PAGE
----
The other night, I purposely avoided listening to the President's State of the Union address. It's not that I'm above or disintered in politics; it's just that I've almost found more interest in how people react to this President than in what -- if at all -- he actually bothers saying.
I found my way into a non-political chatroom I frequent -- where people know my name, etc. -- and just hung back a bit and watched as the reactions frothed over. "This guy's such a fucking asshole" was among the more frequent observations, although "He is such a liar" was pretty typical as well. One of the people with whom I am friendly happened to offer up this nugget: "I can't believe he is our president. He is so stupid he is an embarassment, and he's fucking up this country!"
Now, while I happened to vote for the colossal fuck-up -- Bush, not the aforementioned chat-room buddy -- I am far from naive regarding the fact that he's not among the most intellectually-gifted people with whom I'll ever have contact, and I think his second term has been, relatively speaking, a failure thus far. But I had had enough of hearing people letting off steam with anything of substance, so I asked her point-blank if his being a moron made him a bad president.
She told me that he was doing an awful job and that he was a schmuck, and an embarassment, and that she thought part of his ineptitude was due to his stupidity.
I responded by saying that Jimmy Carter was -- and still is -- a very intelligent man who was one of America's worst modern-era Presidents, excepting Gerald Ford. Conversely, I advised her that Ike was a moron but got the job done.
She kept on asking me if I thought "Dubya" was a schmuck, and I kept on agreeing with her. And each time I agreed, I kept asking her "why does that matter?" She didn't get the correlation -- or, rather, the lack thereof -- between intelligence and ability to lead. And I didn't even bother pulling out the big guns -- I didn't mention the fact that Ronald Reagan was barely conscious (no disrespect to Reagan -- I dug the guy big-time) for his second term, and yet the nation was almost on auto-pilot under his leadership.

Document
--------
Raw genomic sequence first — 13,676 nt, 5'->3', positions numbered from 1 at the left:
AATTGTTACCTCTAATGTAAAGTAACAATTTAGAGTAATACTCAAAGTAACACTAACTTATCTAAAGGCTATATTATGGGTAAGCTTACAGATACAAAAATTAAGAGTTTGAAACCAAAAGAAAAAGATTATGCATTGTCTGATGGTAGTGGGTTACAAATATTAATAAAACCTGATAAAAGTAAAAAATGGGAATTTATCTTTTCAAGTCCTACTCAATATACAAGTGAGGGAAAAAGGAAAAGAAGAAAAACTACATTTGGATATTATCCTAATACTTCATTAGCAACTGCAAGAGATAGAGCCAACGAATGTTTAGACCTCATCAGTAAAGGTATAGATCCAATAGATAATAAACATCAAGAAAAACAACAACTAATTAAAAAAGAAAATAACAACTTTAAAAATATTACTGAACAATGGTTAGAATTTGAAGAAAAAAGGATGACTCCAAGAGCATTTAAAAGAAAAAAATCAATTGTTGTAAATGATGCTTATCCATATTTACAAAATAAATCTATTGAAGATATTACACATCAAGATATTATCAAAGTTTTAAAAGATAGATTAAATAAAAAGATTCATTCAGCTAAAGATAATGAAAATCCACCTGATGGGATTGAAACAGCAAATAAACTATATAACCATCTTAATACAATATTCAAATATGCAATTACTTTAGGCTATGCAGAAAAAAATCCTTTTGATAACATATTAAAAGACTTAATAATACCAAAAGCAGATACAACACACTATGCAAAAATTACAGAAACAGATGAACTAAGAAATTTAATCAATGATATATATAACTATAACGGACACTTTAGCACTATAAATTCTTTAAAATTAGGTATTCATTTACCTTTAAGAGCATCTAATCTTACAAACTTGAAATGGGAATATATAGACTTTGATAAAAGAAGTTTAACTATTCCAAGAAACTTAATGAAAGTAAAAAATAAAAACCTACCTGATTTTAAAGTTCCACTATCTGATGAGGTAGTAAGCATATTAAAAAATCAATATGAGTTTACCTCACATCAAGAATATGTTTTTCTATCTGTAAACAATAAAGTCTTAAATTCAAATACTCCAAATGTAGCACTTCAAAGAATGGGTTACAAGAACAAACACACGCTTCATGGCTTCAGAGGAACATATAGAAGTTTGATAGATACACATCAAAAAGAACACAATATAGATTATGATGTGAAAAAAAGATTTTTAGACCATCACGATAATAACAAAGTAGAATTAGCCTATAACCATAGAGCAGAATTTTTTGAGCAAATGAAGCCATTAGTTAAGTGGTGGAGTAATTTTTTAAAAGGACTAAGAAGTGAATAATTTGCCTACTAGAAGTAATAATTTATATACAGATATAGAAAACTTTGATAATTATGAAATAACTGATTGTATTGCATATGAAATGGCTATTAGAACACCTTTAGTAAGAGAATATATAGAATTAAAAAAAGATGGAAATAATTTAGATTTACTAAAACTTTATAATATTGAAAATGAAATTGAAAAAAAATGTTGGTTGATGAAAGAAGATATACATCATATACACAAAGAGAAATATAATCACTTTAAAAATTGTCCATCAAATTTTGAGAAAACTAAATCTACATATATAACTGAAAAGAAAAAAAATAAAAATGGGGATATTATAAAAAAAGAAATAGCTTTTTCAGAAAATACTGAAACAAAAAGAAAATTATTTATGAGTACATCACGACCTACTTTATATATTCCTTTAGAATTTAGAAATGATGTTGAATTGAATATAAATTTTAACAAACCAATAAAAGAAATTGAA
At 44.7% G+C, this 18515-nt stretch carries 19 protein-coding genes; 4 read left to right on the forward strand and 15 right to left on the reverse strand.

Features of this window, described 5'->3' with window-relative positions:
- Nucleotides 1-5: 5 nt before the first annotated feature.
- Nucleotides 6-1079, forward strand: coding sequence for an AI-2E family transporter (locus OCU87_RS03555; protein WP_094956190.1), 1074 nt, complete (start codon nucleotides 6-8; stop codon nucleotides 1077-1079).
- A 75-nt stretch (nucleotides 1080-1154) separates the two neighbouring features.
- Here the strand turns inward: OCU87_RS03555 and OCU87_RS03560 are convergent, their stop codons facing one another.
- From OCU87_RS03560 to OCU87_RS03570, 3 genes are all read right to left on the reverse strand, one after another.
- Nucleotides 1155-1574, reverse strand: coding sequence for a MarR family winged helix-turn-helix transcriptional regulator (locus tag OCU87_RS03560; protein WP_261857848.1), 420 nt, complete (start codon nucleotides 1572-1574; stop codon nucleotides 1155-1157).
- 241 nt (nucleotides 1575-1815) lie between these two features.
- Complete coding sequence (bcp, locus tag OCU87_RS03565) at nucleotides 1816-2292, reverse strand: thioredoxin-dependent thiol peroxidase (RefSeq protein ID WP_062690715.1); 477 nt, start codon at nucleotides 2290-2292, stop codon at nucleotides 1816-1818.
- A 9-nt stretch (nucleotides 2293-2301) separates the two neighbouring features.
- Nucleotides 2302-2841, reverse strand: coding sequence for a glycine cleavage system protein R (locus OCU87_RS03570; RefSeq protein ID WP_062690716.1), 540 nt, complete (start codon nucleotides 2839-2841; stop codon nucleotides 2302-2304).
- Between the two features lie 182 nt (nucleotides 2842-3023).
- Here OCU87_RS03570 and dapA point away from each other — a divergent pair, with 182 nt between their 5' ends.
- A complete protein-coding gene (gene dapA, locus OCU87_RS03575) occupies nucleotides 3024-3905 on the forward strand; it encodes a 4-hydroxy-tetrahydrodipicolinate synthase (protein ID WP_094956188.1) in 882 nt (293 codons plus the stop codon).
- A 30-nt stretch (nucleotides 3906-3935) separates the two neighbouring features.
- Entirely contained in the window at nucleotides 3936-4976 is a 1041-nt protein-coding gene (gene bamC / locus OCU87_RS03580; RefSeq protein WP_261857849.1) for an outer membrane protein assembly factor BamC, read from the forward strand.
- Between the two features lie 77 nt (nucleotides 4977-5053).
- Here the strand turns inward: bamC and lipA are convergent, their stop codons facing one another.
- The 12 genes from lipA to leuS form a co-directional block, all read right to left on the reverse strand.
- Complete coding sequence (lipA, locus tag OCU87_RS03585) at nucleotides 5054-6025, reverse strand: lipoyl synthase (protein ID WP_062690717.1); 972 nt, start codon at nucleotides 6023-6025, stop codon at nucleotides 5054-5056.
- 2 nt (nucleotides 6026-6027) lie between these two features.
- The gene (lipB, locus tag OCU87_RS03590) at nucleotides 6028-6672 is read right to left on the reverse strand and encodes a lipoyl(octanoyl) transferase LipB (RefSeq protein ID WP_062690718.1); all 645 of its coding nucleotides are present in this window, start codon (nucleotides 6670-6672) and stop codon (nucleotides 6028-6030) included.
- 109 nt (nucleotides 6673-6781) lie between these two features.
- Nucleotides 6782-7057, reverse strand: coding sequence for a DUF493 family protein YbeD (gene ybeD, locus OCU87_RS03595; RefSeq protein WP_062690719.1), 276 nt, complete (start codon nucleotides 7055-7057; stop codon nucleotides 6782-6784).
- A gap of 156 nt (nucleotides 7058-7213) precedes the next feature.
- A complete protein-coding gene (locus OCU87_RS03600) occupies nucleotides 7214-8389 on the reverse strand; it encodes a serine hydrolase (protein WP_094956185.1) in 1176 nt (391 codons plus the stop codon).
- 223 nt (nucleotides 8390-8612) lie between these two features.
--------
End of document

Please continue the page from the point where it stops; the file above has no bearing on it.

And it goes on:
And no, we're not going to have a pissing contest over how badly Reaganomics sent us head-first into a recession that Reagan's successor, George "Herr" Bush, didn't survive. Read my lips: not another four years.
But I think people, like my emotionally-charged but factually-challenged friend the other night, are so quick to point out the fact that Bush is a putz that they don't acknowledge what it is he's doing right or wrong. There are plenty of wrongs: he's pushing a religiously conservative agenda through the White House and Congress that will take years to tear down; he's anti-abortion and has swapped in two judges (Roberts and Alito) that will likely vote against upholding the protection established in Roe v. Wade; and he's side-stepped the Constitution with the recently-announced freedom of spying and wiretapping without warrants.
However -- all that aside -- while a lot of people also criticize our presence in Iraq, I'm not as quick to assume that US soldiers are there because of oil or because of some personal vendetta against Saddam Hussein. People have asked me if the US -- or any entity -- found weapons of mass destruction in Iraq after the American intervention there, and the answer, for the most part, is no. There is evidence that WMD existed and was present there; they've found evidence of refinement of nuclear material, they've found information that suggests Iraq had strong interests in manufacturing or researching nuclear capability, and according to satellite imagery obtained by the NSA and (unofficially) by Israel, Saddam’s regime had mobile labs which were mobile in order to avoid the UN watchdogs.
I provided an example to said friend the other night in the chat-room. If I have $5,000 I keep in an envelope on a bookshelf but, one day, remove said money and discreetly divide it up and give it to friends, and then if someone were to come to my apartment and search for it – they wouldn’t find it. They might surmise it had been there at one point by the smell of money in the envelope, but the money itself would be gone. And assuming it was gone, would that then be evidence that the money was never there in the first place? I concluded my point by saying that people are so quick to attack Dubya for being an idiot that they ignore facts, common sense and reality in doing so. Or they suggest he had some vendetta against Saddam for trying to assassinate his father. Or that he just wanted the oil in the Middle East. They rarely bother mentioning that a half-dozen stealth bombers could have more easily killed Saddam Hussein without a full-blown, publicly-announced invasion would have. And they ignore the fact that Hugo Chavez in Venezuela’s sitting on a bounty of oil that would be easier to access and import if he was suddenly to disappear.
Unfortunately, when it comes to “Dubya,” I feel as if I’m in the minority of people who think first and criticize later.
The other night I was asked if I knew how naïve I was. Without skipping a beat, I responded “Yup.”
They say irony can be very ironic. They also say ignorance is bliss.
Suffice to say, they are usually right.